The latest gadgets hitting the market are smaller and faster than ever before, and rapidly-emerging 3D integration technology plays a major role in this evolution. The process, which consists in stacking 2D dies and connecting them in the 3rd dimension in order to speed up communication between chips, can be found in appliances such as miniaturised implantable medical devices and radio frequency devices found in mobile phones. It stacks and interconnects multiple materials, technologies, and functional components to form highly integrated micro and nanosystems for cross-sector applications.
FAB2ASM, an EU-backed project that set out to develop a new manufacturing technology for the 3D integration of microelectronics and Microsystems, has recently come to term and published positive results. The team addressed a major shortfall in technology development time and precision that hinders industrial output by joining traditional robotic tools with the physics of self-alignment – where tiny chips align due to surface tension of liquid or other physical forces acting at the micro-scale level.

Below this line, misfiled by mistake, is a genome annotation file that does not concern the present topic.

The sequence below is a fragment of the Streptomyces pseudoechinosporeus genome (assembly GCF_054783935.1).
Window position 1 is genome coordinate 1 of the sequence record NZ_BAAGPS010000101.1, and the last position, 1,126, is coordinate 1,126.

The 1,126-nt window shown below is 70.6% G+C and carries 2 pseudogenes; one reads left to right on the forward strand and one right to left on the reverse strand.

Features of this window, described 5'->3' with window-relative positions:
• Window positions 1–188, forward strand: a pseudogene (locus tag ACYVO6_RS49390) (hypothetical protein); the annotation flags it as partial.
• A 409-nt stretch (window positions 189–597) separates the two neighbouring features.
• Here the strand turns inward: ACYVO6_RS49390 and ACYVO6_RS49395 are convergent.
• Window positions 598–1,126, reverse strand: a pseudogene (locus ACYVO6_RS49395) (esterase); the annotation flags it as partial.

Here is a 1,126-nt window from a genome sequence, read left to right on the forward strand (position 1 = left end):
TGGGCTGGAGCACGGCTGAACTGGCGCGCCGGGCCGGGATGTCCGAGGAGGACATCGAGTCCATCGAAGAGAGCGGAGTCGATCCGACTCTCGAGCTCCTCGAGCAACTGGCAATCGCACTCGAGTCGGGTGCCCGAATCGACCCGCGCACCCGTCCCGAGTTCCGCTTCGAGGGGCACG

The main approach starts with component and interface design. In the process, chips fed by high speed robots are accurately aligned to the targets by self-assembly followed by permanent bonding to obtain 3-Dimensional devices.
3D integration is a very promising area of technological development and carries huge economic potential. ‘Supporting the development of micro-assembling techniques through this project will allow for keep our industries afloat in a very competitive international environment’ said Dr Michael Gauthier, FAB2ASM coordinator.
Read more at: Phys.org